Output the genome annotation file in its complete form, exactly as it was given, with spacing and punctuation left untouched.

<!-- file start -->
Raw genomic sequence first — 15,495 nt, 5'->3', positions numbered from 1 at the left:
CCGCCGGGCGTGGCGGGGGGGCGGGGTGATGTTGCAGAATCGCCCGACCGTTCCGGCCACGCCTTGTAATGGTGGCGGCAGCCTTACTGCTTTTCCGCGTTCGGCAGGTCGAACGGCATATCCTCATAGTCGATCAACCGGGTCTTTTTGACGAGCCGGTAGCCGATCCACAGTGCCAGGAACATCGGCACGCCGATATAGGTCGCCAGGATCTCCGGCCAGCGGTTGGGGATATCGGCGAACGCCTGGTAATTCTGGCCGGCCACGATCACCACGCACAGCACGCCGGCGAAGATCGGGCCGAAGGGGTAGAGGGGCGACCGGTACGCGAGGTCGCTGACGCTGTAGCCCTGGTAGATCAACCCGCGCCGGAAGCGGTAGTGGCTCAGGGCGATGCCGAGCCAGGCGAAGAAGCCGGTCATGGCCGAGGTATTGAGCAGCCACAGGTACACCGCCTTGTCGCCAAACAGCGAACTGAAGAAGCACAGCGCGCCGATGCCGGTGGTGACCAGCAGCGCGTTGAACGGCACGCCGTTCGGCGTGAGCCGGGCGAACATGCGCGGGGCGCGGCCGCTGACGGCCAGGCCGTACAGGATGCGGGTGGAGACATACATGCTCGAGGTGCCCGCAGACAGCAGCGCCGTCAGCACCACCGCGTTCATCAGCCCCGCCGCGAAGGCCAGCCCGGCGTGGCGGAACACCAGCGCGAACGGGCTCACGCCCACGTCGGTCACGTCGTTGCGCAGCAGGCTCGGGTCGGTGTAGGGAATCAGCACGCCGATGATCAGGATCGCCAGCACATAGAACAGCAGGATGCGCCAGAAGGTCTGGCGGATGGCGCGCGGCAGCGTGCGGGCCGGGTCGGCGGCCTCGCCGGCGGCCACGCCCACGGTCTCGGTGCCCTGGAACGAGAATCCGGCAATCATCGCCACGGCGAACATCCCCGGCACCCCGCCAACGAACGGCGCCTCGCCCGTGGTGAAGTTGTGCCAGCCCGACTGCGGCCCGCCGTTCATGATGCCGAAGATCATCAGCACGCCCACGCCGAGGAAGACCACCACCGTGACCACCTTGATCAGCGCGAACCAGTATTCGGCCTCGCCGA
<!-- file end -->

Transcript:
Raw genomic sequence first — 15,495 nt, 5'->3', positions numbered from 1 at the left:
CCGCCGGGCGTGGCGGGGGGGCGGGGTGATGTTGCAGAATCGCCCGACCGTTCCGGCCACGCCTTGTAATGGTGGCGGCAGCCTTACTGCTTTTCCGCGTTCGGCAGGTCGAACGGCATATCCTCATAGTCGATCAACCGGGTCTTTTTGACGAGCCGGTAGCCGATCCACAGTGCCAGGAACATCGGCACGCCGATATAGGTCGCCAGGATCTCCGGCCAGCGGTTGGGGATATCGGCGAACGCCTGGTAATTCTGGCCGGCCACGATCACCACGCACAGCACGCCGGCGAAGATCGGGCCGAAGGGGTAGAGGGGCGACCGGTACGCGAGGTCGCTGACGCTGTAGCCCTGGTAGATCAACCCGCGCCGGAAGCGGTAGTGGCTCAGGGCGATGCCGAGCCAGGCGAAGAAGCCGGTCATGGCCGAGGTATTGAGCAGCCACAGGTACACCGCCTTGTCGCCAAACAGCGAACTGAAGAAGCACAGCGCGCCGATGCCGGTGGTGACCAGCAGCGCGTTGAACGGCACGCCGTTCGGCGTGAGCCGGGCGAACATGCGCGGGGCGCGGCCGCTGACGGCCAGGCCGTACAGGATGCGGGTGGAGACATACATGCTCGAGGTGCCCGCAGACAGCAGCGCCGTCAGCACCACCGCGTTCATCAGCCCCGCCGCGAAGGCCAGCCCGGCGTGGCGGAACACCAGCGCGAACGGGCTCACGCCCACGTCGGTCACGTCGTTGCGCAGCAGGCTCGGGTCGGTGTAGGGAATCAGCACGCCGATGATCAGGATCGCCAGCACATAGAACAGCAGGATGCGCCAGAAGGTCTGGCGGATGGCGCGCGGCAGCGTGCGGGCCGGGTCGGCGGCCTCGCCGGCGGCCACGCCCACGGTCTCGGTGCCCTGGAACGAGAATCCGGCAATCATCGCCACGGCGAACATCCCCGGCACCCCGCCAACGAACGGCGCCTCGCCCGTGGTGAAGTTGTGCCAGCCCGACTGCGGCCCGCCGTTCATGATGCCGAAGATCATCAGCACGCCCACGCCGAGGAAGACCACCACCGTGACCACCTTGATCAGCGCGAACCAGTATTCGGCCTCGCCGA